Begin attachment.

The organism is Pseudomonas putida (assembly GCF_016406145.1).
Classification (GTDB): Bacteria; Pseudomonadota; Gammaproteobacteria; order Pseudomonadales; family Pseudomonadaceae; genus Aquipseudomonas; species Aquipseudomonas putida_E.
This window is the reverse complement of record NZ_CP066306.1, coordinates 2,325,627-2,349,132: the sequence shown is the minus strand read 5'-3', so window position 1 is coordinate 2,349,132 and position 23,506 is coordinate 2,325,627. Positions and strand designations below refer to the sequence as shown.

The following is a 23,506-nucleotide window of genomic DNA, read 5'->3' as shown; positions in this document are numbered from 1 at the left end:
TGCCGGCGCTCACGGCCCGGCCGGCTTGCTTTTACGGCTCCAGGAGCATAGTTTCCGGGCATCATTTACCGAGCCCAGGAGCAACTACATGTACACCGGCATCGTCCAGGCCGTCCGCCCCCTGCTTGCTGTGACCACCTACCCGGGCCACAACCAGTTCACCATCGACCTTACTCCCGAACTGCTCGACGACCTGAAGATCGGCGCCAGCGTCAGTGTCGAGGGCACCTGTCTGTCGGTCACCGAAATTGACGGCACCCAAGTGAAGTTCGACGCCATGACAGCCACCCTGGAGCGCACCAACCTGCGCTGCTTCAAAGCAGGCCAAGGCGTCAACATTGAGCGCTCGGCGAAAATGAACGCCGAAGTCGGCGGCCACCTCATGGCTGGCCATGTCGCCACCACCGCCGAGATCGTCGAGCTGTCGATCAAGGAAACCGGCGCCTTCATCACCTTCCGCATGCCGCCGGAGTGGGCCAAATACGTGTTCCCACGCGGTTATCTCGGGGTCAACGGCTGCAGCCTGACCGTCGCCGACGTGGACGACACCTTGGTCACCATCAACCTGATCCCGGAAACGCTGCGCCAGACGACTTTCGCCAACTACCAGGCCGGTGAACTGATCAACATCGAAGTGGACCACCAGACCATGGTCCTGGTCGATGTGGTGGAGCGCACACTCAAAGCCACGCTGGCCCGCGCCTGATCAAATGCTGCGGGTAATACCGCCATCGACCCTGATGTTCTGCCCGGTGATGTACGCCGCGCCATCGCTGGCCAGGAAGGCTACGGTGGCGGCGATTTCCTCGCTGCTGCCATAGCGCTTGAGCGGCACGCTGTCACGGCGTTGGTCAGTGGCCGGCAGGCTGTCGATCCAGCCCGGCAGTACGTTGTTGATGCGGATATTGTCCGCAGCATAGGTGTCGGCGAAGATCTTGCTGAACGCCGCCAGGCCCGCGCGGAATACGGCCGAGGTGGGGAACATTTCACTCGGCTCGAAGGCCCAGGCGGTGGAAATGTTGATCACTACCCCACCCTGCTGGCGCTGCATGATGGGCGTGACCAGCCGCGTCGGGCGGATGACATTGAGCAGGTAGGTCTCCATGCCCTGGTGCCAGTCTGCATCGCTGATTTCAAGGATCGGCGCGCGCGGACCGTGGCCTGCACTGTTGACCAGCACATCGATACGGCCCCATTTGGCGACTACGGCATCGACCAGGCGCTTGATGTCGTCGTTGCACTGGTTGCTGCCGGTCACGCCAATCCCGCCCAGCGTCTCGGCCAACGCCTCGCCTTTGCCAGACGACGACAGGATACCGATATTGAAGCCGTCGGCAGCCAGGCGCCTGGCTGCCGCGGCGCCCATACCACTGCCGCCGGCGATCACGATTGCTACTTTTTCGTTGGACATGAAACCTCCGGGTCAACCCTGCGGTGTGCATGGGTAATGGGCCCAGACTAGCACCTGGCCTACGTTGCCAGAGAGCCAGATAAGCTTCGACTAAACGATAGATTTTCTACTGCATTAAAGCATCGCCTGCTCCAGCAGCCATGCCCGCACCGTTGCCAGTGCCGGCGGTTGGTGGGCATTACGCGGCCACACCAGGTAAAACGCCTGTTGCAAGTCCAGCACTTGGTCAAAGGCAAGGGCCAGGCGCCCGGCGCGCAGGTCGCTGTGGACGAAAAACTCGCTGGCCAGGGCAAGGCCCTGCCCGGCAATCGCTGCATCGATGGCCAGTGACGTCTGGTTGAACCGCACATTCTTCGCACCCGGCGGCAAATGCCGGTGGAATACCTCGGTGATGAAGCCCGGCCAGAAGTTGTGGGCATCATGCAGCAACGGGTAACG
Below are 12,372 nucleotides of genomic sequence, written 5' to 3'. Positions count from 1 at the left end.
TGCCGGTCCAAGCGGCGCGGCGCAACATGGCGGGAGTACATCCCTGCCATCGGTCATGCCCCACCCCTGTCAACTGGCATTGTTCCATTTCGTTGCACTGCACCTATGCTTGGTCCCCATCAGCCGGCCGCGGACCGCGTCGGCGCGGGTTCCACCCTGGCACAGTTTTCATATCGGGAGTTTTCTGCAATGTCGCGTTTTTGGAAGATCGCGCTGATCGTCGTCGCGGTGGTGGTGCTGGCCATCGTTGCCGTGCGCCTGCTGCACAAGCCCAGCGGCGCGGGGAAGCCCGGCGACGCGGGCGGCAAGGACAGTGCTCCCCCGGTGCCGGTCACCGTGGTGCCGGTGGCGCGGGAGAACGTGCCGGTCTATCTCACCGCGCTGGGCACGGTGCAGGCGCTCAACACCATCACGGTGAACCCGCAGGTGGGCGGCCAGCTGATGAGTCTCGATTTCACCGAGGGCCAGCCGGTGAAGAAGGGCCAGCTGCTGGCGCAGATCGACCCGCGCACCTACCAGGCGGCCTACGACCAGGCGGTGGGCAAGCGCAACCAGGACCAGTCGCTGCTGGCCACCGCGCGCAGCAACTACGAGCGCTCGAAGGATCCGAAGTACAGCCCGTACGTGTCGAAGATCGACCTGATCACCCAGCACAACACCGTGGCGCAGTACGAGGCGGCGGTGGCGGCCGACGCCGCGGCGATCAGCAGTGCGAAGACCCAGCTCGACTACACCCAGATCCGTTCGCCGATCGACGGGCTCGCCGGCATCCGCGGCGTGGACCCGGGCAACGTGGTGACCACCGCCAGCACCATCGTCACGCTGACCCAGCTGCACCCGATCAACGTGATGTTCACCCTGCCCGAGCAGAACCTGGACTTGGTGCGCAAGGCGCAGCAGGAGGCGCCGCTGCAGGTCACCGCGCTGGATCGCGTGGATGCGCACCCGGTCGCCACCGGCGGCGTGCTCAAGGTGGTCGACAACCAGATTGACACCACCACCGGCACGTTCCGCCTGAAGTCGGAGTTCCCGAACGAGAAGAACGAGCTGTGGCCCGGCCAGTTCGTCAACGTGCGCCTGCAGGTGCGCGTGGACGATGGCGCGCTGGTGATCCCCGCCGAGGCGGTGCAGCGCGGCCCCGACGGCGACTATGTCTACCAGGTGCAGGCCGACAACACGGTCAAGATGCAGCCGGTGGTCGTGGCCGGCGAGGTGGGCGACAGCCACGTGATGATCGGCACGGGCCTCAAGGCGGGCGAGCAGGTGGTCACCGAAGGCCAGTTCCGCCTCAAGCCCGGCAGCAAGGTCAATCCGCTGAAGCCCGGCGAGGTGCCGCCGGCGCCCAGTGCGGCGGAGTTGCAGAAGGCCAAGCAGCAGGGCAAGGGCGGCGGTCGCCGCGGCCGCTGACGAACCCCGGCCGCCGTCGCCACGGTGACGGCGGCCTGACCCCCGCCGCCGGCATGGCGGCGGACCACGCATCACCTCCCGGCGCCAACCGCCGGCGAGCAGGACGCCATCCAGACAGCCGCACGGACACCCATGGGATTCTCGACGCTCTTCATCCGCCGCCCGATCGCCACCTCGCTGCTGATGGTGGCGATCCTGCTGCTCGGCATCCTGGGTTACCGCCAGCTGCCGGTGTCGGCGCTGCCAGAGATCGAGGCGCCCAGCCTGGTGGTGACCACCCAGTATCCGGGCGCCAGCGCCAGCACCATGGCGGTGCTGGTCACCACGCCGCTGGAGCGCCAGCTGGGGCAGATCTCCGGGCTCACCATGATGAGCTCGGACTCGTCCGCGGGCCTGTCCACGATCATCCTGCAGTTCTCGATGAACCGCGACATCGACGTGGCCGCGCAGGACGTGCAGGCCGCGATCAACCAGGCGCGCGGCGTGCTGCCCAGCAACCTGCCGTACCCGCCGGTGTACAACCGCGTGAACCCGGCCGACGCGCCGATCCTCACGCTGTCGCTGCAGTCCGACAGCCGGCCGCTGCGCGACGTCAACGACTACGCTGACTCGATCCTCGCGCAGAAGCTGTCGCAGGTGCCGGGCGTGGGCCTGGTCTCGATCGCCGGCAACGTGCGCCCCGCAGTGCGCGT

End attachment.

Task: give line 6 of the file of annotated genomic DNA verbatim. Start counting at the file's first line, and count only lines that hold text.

Below are 12,372 nucleotides of genomic sequence, written 5' to 3'. Positions count from 1 at the left end.